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US officials in Mideast to reassure jittery Arab allies over Iran

Top Biden administration officials and US senators crisscross the Middle East, seeking to assuage growing unease among Gulf Arab partners over America’s re-engagement with Iran and other policy shifts in the region.

The trips come as the US and Iran, through intermediaries in Vienna, discuss a return to Tehran’s tattered 2015 nuclear deal with world powers that former president Donald Trump abandoned three years ago. The United Arab Emirates, Saudi Arabia and other Gulf allies, excluded from Obama-era nuclear negotiations, have repeatedly pressed for a seat at the table, insisting that any return to the accord must address Iran’s ballistic missile program and support for regional proxies.

Sen. Chris Coons, a Democrat of Delaware and a key Biden ally dispatched on overseas diplomatic missions, tells reporters in the UAE’s capital of Abu Dhabi that he hopes to allay the sheikhdom’s “understandable and legitimate concerns” about the return to the landmark deal and to create “broader engagement” with Gulf partners.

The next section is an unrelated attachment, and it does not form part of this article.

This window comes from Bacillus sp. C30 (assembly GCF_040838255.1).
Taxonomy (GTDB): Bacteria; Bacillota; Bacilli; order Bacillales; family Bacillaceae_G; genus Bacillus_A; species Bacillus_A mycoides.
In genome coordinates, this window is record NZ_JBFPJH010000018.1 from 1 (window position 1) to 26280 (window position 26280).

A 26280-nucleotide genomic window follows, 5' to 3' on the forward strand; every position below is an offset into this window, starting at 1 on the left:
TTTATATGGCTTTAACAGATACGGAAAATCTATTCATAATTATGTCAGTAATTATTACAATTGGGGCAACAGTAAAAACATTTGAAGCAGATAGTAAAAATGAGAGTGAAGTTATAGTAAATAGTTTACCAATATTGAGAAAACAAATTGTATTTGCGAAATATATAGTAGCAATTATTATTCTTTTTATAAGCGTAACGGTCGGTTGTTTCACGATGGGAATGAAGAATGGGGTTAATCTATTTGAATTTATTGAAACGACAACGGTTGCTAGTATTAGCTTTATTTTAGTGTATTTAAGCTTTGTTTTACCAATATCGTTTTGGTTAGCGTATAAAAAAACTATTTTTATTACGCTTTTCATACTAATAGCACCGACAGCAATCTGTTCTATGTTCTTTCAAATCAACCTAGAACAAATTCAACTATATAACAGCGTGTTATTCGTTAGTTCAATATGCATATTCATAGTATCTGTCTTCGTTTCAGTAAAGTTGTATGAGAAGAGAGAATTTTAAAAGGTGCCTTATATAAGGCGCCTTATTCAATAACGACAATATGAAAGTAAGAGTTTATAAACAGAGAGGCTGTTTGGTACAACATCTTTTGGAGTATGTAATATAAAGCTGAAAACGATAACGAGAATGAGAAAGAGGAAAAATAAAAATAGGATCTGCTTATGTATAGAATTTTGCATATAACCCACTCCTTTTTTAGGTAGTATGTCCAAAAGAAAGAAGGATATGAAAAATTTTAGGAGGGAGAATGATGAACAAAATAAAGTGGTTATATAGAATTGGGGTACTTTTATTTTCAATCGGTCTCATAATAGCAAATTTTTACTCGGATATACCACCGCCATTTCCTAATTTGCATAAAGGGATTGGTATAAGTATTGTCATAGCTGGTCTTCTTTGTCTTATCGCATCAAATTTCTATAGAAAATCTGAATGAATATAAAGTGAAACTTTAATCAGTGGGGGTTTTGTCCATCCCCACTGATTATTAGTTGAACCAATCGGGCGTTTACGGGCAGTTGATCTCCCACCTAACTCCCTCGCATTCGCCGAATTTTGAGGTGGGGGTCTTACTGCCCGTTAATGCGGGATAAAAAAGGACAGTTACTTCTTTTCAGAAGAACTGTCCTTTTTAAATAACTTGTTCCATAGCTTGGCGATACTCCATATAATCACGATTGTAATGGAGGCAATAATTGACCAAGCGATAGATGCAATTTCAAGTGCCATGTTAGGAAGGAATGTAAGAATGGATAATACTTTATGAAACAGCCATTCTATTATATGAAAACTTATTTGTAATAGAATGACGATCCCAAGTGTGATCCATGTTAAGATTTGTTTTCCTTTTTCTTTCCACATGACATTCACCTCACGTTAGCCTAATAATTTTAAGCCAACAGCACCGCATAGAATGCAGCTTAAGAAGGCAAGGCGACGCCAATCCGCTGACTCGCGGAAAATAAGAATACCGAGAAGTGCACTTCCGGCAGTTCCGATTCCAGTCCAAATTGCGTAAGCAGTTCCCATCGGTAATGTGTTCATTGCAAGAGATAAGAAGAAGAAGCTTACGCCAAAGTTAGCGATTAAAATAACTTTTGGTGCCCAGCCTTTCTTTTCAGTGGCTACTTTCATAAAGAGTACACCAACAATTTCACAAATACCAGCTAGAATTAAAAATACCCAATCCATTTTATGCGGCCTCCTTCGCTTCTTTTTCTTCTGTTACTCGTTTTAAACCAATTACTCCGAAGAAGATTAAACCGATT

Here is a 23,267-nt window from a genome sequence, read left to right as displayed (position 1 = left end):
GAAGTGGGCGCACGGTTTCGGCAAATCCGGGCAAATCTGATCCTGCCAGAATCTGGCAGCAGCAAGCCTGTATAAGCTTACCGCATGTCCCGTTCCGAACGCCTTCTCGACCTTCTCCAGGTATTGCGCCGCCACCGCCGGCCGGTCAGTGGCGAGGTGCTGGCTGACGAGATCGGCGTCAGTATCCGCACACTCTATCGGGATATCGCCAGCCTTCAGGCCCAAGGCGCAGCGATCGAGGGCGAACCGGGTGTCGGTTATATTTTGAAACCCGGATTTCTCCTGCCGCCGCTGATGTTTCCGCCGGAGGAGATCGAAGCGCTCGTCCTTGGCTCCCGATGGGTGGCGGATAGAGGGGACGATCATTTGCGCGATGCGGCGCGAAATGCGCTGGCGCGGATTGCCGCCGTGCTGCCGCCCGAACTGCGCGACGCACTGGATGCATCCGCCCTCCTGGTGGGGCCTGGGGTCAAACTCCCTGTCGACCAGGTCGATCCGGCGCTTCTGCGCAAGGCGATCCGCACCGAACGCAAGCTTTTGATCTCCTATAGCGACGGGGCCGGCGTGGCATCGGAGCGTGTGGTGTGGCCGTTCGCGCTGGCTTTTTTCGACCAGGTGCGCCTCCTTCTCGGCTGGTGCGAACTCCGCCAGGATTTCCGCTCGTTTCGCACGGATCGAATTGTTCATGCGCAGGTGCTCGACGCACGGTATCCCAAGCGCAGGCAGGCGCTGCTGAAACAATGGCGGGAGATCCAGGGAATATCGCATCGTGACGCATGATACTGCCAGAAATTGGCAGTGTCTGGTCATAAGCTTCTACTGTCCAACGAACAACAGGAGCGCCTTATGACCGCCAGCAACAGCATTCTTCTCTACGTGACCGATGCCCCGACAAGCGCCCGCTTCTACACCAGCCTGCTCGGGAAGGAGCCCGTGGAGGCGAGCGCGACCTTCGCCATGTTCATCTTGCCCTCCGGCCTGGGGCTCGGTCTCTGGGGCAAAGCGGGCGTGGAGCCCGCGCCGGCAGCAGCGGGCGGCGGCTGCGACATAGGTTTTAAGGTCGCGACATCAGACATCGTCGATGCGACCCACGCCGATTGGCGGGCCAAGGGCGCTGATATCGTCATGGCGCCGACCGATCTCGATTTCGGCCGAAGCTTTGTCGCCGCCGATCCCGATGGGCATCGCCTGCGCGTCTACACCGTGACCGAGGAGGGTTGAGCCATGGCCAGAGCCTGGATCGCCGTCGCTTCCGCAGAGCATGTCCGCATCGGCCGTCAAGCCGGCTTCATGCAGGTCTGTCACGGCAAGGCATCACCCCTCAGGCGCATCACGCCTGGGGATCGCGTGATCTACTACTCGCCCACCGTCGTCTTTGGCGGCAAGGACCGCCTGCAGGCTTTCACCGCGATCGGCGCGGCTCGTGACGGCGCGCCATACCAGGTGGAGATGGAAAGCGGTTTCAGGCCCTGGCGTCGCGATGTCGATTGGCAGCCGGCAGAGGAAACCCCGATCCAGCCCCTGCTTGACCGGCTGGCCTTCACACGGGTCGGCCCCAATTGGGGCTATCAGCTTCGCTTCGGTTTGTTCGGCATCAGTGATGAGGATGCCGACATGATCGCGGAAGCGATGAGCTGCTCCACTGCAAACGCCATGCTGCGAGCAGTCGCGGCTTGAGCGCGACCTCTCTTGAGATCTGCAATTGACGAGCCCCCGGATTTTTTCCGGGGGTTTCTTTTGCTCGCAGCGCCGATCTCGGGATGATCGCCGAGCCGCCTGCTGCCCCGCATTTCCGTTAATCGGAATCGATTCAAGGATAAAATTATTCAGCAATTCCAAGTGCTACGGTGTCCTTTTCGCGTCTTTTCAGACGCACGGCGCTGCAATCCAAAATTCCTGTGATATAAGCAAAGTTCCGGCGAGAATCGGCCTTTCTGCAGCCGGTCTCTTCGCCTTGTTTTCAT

US Sen. Chris Coons questions Treasury Secretary Steve Mnuchin, May 15, 2019, on Capitol Hill in Washington. (AP Photo/Jacquelyn Martin)

Coons says “close consultation” with the UAE about the ongoing talks in Vienna was “important, expected and happening,” adding that he hopes the Emiratis “may not just be notified, but actually help.”

What that means remains unclear, as Gulf states now watch with resignation as negotiations gain traction in the Austrian capital. When asked to elaborate, Coons balks at the suggestion that the UAE’s input had acquired any greater significance in talks with Iran over the last five years.

“I did not in any way mean to suggest that there was some deal in the works where the Emiratis would be securing anything,” he says. “Vienna is the place where the United States government, the administration, is negotiating.”

In a tour intended to boost “long-standing political, economic, cultural, and security ties,” several senior Biden administration officials are touring Arab capitals, with Brett McGurk from the National Security Council and Derek Chollet from the State Department, among others, stopping in Abu Dhabi, Riyadh, Amman and Cairo this week.

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